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/edu/ - Education

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Wanted to make a theology general to discuss whatever questions or topics about religion people here may have. I thought about posting this in /siberia/ but I rather have a higher quality discussion tbh, and since /edu/ has much less traffic I think a thread about theology and religion in general would work better than a specific topic about particular denominations and such. So to start, something I had been wondering for a while, in buddhist theology when you die you reincarnate and depending on your karma you'll either be reborn into a human or an animal. So if you are reborn into an animal, after this life what would determine what you reincarnate into? Does buddhism have a way to judge animals? Do you reincarnate into a human by default after living as an animal and just keep the cycle going until you achieve enlightenment? If anyone knows I'd really appreciate it.


is there any writing on eastern religions that isn't poisoned by western gaze


How do you even talk about theology coming from marxism?


I doubt OP is coming from marxism and isn't a christfag shill


In my OP do you even see anything that could imply either political or religious background? Fucking paranoid faggot
Why would we need to talk about theology from a Marxist perspective? If you want you can use this thread for that but it's for a discussion about theology in general, whether through Marxist lenses or not.


This is leftypol so one expects things here to have a leftist bend somehow.
The issue here is not "Why should we talk about theology here" but "how is theology relevant to this place"


Is religion compatible with dialectical materialism?


they're both nonsense so yes


Where's the nonsense?


A lot of threads in this board have nothing to do with leftism


Get ready for angry edgy athetists.


This is /edu/, not /leftypol/. This is the general education board, it is not meant to be exclusively for politics.


Could some sects of Islam like Alawites or Alevis be considered an ethnoreligious group? The reason I ask this is because as far as I know from what I've read about these groups online you can't convert into their religion. Only way to be an Alawite or Alevi would be to be born into a family of that religion. I think it's interesting because no other sect of Islam (and I know a lot of other muslims don't consider Alawites to be muslim) seems to work this way.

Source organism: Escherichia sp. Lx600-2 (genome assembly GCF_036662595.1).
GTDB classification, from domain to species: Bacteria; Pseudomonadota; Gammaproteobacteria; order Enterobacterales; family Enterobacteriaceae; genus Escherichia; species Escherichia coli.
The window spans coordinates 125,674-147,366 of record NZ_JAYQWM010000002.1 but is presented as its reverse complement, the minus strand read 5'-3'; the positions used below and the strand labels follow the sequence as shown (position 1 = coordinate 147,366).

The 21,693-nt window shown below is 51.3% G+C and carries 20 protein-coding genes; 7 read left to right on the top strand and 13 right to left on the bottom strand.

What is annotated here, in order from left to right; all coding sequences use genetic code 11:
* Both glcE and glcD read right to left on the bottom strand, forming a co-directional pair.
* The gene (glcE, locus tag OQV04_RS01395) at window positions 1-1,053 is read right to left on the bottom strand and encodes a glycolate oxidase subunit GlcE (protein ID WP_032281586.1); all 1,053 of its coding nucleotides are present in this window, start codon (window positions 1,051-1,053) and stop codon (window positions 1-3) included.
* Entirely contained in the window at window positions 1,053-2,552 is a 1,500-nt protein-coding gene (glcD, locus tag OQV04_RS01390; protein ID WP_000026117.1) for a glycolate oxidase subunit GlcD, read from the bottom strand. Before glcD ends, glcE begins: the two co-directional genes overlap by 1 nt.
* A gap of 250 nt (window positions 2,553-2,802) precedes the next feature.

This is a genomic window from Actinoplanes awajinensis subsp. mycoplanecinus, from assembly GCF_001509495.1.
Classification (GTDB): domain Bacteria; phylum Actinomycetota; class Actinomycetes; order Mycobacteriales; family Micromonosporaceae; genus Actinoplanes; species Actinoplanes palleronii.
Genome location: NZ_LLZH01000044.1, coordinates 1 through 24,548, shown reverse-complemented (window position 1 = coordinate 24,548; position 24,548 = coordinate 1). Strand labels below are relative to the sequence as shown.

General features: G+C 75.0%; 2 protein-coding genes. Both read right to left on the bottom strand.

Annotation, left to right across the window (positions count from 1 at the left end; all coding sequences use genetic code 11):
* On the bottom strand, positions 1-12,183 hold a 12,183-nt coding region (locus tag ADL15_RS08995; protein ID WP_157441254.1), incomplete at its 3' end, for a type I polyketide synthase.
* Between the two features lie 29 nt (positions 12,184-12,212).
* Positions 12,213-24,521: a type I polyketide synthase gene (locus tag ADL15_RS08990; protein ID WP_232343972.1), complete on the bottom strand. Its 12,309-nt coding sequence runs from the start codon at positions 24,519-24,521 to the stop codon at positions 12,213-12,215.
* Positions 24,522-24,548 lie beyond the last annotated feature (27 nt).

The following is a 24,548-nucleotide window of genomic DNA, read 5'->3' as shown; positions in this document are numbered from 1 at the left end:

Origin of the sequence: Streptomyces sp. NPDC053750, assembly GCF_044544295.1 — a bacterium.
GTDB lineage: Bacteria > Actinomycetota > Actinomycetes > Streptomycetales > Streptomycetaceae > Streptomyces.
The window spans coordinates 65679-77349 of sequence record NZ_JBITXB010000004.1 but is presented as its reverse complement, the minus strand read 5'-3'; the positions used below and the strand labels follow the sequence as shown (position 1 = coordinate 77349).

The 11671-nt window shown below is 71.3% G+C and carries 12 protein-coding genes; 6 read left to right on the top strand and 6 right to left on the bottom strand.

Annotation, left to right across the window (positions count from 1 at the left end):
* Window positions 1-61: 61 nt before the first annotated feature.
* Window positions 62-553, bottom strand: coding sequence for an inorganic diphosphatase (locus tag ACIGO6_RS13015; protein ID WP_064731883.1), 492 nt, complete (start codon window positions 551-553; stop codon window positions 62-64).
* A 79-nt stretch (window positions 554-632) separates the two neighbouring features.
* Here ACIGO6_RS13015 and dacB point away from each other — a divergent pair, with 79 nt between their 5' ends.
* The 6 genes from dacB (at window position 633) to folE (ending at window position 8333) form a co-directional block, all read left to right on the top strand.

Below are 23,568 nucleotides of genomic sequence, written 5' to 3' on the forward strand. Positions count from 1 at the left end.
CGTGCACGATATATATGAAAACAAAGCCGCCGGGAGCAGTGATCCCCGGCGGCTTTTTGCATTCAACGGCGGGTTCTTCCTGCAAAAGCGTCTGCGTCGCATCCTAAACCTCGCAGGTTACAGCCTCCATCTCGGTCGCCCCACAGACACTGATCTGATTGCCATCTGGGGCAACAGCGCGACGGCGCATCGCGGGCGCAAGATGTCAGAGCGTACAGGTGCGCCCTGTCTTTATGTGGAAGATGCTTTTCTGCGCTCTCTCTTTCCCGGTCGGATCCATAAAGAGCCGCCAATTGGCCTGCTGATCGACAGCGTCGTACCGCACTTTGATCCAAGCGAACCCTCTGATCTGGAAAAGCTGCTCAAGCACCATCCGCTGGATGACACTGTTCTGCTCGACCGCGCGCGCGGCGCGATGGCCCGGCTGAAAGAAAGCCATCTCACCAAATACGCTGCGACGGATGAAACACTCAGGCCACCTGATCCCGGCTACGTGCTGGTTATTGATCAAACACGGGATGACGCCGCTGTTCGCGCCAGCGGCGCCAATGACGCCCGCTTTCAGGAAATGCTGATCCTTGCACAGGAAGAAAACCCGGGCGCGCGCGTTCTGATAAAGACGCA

Also, apparently Alawites and Alevis are not the same bit are quite similar in their beliefs. They're both Shia (not sure if Twelver or another branch) and seem to have similar distinct aspects to their brand of Shiism. Also, there's another group of Shias that are supposedly also very similar called Bektashis, most common in Albania. And from what I've read these ones you actually can convert into their particular brand of Islam.


bumping this


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don't start nothing, won't be nothing
religion started this conflict a long time ago and on top of that, here you come deliberately looking to stir shit up about it, acting like you're not the one trying to start shit
there's a good reason atheists tend to be angry about religion and all the barbarism it involves
your culture is not above criticism. if you want to believe in this stuff, whatever. don't be a child about people criticising it.


I can't speak for Buddhism, but for the more literal reincarnation concept found in Hinduism, the idea is that your 'form' is a manifested expression of latent desires & actions articulated in your prior life, with the soul's preservation persisting beyond lives, as a means through which the corporeal earthly form can then articulate itself, varying with each iterative life in terms of its permutations and its expressions.